South Korea - Busan

Sculpture at Sky Park overlooking the harbour of Busan Photo: Jane

On our way to Busan we stopped at Ssanggyesa Temple which means Twin Streams, as two streams tinkle tranquilly through the temple grounds. Like so much of Korea, Ssanggyesa Temple was completely destroyed during the Imjin War (1592-98) by the invading Japanese, thankfully rebuilt in 1632.

Here we enjoyed a traditional tea ceremony led by one of the monks who presented an interesting talk on his life as a monk and guided us through a short meditation.

Ssanggyesa Temple; the monk and our guide Honey who provided translation; beautifully presented tea service, especially the tea jug; one of the assistants was very fussy lining up all our shoes - even tucking in all the laces! Photos: Jane

The port city of Busan, is South Korea's second largest, known for its vibrant energy, beaches, mountains and temples, a fusion of tradition and modernity.

A cable car glides over the picturesque harbor to the Sky Park - which offers a dramatic view across the glistening bay back to the city. The Sky Park is dotted with several photo zones - Moment Capsule is a time capsule for visitors to save precious memories, while The Little Prince and his friends are depicted in various modes of transport.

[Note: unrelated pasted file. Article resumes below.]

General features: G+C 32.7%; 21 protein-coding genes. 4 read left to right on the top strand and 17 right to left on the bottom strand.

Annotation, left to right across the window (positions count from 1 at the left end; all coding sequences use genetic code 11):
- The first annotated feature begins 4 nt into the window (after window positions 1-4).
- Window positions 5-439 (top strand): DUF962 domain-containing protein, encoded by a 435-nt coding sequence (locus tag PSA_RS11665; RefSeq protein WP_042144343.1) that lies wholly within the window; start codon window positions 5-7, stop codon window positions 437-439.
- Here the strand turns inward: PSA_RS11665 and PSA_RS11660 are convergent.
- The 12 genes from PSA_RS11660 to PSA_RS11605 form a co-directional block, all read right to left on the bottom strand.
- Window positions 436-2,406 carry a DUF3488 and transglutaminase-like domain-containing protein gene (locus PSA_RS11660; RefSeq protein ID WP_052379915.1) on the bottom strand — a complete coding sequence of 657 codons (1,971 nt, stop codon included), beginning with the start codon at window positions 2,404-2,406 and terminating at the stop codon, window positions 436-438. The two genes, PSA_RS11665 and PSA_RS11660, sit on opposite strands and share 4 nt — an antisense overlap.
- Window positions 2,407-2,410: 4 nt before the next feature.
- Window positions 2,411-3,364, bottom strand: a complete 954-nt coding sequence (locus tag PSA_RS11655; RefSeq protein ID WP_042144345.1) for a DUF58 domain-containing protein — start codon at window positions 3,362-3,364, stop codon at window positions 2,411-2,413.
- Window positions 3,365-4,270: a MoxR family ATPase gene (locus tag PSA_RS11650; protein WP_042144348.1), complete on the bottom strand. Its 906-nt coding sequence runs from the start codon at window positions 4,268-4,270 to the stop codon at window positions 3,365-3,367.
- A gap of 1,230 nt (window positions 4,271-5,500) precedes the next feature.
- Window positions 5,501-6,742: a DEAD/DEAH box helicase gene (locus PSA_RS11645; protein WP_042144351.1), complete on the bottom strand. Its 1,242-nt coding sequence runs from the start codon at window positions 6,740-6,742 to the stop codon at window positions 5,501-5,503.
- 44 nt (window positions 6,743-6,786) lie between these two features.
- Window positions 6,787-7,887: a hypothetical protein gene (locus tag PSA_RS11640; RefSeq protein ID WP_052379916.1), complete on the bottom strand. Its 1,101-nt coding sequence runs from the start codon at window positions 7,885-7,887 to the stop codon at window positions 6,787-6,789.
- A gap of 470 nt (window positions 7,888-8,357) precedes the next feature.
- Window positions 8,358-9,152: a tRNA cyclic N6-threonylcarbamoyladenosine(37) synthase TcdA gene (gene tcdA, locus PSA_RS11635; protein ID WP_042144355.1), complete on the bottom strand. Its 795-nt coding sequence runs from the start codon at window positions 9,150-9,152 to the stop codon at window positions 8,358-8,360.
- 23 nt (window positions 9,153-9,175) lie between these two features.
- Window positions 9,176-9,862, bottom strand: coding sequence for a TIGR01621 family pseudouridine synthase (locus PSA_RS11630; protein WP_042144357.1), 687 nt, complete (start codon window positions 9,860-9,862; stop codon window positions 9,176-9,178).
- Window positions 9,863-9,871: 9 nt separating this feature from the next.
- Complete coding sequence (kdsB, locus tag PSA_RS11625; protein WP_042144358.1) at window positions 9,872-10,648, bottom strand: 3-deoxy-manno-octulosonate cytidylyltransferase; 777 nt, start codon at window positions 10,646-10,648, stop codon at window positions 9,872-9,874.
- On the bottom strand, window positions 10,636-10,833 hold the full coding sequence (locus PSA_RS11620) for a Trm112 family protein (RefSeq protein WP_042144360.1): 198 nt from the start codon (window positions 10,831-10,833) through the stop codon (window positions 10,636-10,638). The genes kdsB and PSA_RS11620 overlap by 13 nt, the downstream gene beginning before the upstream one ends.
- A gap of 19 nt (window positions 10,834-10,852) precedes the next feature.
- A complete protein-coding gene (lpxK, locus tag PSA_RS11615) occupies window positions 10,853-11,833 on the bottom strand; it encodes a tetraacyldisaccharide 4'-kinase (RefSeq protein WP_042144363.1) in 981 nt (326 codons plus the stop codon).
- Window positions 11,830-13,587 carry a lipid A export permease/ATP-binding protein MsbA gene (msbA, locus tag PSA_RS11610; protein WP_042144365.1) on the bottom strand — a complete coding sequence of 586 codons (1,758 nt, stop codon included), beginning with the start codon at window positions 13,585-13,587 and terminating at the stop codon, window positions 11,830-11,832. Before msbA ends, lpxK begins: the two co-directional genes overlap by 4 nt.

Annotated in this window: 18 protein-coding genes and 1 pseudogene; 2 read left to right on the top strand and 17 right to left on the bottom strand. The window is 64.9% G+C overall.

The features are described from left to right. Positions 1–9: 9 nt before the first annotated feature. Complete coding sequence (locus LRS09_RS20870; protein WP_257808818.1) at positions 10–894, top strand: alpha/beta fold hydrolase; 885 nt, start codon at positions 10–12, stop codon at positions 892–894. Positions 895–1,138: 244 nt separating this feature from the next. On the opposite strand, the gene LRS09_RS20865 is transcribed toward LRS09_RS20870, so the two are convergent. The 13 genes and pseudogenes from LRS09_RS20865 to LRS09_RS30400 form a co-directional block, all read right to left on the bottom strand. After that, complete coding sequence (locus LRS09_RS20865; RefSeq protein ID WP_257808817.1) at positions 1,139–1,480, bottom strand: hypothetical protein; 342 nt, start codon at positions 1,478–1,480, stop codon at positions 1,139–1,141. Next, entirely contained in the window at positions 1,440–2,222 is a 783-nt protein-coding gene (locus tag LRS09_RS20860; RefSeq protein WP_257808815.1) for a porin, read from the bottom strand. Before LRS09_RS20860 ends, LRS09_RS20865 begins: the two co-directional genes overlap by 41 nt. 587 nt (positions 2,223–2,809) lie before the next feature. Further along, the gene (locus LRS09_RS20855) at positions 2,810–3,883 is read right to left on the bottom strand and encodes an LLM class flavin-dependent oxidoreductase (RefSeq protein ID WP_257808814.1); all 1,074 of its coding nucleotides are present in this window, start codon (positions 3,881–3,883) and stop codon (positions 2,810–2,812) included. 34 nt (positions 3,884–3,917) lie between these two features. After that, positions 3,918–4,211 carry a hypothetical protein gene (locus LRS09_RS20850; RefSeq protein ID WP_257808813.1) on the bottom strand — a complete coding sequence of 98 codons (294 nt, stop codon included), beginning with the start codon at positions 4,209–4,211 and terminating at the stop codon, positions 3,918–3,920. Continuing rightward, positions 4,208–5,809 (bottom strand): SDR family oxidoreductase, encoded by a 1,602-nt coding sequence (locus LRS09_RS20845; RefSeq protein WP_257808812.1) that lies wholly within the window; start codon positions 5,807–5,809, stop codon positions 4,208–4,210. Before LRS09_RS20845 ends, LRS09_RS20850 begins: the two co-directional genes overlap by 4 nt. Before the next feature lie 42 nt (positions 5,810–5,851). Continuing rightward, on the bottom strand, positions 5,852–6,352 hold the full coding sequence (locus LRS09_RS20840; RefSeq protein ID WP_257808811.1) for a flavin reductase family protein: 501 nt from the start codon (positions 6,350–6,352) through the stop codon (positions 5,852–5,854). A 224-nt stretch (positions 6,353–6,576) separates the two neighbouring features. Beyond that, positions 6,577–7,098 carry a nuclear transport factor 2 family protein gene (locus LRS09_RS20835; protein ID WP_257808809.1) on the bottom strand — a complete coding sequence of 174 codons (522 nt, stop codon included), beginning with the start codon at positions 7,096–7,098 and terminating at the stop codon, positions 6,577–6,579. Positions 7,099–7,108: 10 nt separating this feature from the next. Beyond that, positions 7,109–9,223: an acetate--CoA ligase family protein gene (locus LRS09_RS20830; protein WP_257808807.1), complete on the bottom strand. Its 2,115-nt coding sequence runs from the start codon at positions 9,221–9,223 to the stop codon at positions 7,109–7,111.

Busan: Again, a mass of high-rise apartment buildings as we made our way across town to the cable car, and Sky park with its funky sculpture. Bottom Right: Moment Capsule Photos: Jane

Our day in Busan was cold with heavy rain. A great excuse for a relaxing time exploring Shinsegae Department Store the world’s largest, according to the Guinness Book of Records.

The shopping centre even has its own Trevi Fountain and an ice skating rink.

The local beach a little drab under rainy skies, Busan skyline, Shinsegae Department Store, ice-skating rink; replica Trevi Fountain and other delights in the adjoining shopping centre. Photos: Jane

In a few days we will learn about the Silla Dynasty in Gyeongju